How to improve your buckwheat ideas

If your soba turns out to be soggy, it's most likely because you're using a green ingredient that hasn't been roasted, our panel of cooks found

I see buckwheat in many recipes. What's the best way to cook it? Mine turned out soggy.

When Alissa Timoshkina was growing up, buckwheat was a staple: “We eat it for breakfast with milk and sugar, as an accompaniment to savory dishes, or as a filling for pie or cabbage rolls,” says Russian author of Salt & Time: Recipes from the Russian Kitchen and one co-founder Olia Hercules of cook for Ukraine fundraising campaign. "Not only is it comforting because it tastes like childhood, but it's also good nutritionally."

The first thing to note is that buckwheat comes two ways: green (or unroasted) and roasted (known as kasha, or kasza in Polish). “It makes a big difference,” says Timoshkina. While baked goods "have a nice, spicy quality", greens have a habit of "coming out glum and almost gooey". That said, Zuza Zak, author of Pierogi: Over 50 Recipes for Making the Perfect Polish Dumplings, keeps both in her cupboard: “Sometimes I want that robust buckwheat roast – and it's definitely an eastern European flavor – but anywhere else I want the taste. which is softer than unroasted buckwheat.”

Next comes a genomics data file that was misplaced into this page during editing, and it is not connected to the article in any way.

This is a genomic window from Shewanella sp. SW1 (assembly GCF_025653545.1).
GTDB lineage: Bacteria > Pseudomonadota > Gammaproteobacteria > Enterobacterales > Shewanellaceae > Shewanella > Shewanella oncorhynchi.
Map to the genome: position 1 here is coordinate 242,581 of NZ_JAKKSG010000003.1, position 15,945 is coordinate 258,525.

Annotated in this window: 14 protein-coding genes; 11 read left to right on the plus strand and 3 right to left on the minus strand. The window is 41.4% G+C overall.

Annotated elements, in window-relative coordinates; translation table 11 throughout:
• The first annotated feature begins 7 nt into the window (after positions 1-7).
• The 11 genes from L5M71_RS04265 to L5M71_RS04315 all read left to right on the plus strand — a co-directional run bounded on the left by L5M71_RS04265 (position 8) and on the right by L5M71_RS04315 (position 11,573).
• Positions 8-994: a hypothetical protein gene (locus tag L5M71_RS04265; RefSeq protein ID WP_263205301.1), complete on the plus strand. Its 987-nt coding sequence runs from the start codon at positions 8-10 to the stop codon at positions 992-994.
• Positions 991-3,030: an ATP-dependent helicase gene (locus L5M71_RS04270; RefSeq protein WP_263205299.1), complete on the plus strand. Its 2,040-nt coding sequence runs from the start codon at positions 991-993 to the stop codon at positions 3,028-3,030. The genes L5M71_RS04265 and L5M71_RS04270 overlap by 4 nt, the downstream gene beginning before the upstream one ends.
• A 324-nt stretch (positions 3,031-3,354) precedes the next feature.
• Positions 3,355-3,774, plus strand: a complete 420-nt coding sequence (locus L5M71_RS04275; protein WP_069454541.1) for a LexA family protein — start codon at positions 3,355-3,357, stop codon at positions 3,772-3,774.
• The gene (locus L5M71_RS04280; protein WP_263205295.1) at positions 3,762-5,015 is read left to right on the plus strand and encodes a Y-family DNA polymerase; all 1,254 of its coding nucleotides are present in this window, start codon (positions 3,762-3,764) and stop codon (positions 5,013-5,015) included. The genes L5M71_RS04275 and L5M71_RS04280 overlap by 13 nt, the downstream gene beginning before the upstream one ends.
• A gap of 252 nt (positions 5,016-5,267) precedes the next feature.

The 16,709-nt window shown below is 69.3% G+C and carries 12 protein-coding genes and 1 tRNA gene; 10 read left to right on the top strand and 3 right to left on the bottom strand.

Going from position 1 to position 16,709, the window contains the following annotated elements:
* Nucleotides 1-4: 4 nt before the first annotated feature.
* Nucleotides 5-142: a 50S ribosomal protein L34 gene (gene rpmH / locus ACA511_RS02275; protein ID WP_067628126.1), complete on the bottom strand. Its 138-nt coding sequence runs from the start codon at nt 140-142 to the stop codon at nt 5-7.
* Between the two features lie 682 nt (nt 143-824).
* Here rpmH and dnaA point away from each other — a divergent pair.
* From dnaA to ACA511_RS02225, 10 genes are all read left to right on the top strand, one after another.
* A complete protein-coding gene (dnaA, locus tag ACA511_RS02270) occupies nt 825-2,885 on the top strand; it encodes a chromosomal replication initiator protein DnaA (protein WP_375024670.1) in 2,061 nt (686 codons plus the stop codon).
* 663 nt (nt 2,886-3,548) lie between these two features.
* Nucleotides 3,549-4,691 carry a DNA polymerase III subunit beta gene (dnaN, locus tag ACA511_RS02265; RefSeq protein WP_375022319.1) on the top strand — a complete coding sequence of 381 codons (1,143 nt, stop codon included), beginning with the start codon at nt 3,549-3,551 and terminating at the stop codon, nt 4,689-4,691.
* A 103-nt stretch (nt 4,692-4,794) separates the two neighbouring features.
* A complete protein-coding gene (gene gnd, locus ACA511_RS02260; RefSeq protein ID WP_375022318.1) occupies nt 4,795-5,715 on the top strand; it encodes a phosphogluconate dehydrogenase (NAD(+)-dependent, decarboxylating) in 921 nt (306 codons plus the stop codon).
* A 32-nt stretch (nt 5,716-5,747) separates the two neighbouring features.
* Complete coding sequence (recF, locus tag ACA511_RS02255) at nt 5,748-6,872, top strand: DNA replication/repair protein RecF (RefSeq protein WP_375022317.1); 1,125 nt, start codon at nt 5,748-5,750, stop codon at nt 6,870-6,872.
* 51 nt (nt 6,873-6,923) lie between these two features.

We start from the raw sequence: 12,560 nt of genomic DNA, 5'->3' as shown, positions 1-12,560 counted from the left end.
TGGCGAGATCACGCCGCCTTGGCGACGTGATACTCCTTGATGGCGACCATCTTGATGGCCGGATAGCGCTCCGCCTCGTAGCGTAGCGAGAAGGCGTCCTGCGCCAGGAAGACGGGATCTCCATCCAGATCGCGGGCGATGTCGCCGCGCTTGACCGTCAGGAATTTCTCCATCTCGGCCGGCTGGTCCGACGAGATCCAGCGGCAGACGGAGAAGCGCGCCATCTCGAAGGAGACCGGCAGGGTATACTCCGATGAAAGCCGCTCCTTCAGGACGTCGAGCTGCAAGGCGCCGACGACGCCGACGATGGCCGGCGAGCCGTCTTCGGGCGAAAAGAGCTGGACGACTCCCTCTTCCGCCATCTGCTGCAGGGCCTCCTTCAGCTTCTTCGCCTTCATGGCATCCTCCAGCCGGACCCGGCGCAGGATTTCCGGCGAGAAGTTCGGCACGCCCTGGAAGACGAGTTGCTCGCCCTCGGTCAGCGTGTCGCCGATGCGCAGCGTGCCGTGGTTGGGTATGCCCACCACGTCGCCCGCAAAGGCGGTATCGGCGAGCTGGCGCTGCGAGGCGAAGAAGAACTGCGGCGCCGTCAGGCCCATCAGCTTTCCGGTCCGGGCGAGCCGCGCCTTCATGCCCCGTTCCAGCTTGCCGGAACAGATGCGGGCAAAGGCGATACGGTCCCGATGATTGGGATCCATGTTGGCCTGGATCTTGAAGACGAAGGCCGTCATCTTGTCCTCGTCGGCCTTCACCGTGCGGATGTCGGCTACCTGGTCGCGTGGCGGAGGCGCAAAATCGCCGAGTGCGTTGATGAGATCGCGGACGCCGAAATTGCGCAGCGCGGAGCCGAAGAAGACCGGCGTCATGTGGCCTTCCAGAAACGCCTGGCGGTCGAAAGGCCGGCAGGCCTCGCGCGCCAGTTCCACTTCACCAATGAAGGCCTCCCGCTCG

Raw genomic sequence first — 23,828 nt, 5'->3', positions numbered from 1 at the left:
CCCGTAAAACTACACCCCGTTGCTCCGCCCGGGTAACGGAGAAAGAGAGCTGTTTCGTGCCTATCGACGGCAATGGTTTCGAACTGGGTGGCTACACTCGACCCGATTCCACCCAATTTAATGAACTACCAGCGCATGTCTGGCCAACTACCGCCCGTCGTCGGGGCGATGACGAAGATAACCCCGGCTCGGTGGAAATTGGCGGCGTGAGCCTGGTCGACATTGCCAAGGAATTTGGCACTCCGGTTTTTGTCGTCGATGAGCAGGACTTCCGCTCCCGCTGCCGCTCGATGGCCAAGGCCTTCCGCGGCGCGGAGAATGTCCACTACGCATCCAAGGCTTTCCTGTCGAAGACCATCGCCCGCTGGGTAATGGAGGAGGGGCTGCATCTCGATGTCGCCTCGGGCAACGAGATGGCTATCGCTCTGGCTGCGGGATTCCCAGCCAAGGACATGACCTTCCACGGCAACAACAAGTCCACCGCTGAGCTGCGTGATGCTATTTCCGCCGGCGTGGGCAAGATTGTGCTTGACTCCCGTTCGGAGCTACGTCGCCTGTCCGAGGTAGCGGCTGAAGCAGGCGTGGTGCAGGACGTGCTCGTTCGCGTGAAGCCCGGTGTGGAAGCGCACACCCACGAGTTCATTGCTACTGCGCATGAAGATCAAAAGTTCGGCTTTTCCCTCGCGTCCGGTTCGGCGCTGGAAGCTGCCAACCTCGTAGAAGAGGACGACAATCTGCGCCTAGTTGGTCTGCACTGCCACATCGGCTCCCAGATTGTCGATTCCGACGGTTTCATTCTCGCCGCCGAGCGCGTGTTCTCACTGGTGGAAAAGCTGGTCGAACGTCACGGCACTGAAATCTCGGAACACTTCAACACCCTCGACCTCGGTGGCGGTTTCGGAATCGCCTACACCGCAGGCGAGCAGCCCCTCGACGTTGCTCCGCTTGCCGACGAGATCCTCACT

What you don't want, however, is a mushy texture, and one explanation for Zeena's spoiled buckwheat could be that it was soaked before cooking. “It will be a mess if you do that,” says Timoshkina. "It's a soft grain." It's much better to add it straight into the pot or, as Zak did, rinse it first in cold water. Other porridge-makers may overcook it with too much water, or overcook it: "Watch it, and keep on tasting," says Timoshkina.

So, what's the best way to cook buckwheat? Timoshkina treated hers like couscous, dropping them into a pot of salted boiling water "just above the 'grain' level", then covering them and letting them sit overnight: "The buckwheat soaked up all the brine, but didn't overcook." Granted, it requires planning ahead, but when dinner time rolls around the next day, all that's left to do is toss the buckwheat into an herb salad or mushroom stir-fry, or tuck it into a cabbage roll.

Another strategy that requires some forethought is one Zak learned from his grandmother, in which buckwheat is cooked in salted water for about 15 minutes (until the liquid is absorbed), then covered. “Wrap it in a tea towel so the lid is secure, then wrap it in a large towel or blanket. Grandma would then tuck the package under the covers on Grandpa's bed for an hour."

However, if you don't have the time or inclination for that kind of behavior, Zak suggests cooking it like rice. Again, cover the grout with saltwater ("maybe 1½cm on top"), bring to a boil, cover and simmer until the water is gone. Turn off the heat and let it steam for 20-30 minutes, which makes all the difference: "This is the secret to great kasza," says Zak. "If Zeena does this and it's still soggy then she must have poor quality kasza and I won't be buying her again."

If you're still unsure, Timoshkina's "foolproof option" is to cook the grout in "double the amount of salted water," then, once it's al dente (remember, taste, taste, taste), strain it. Alternatively, use buckwheat in risotto instead of arborio rice. It's a stirring thing.

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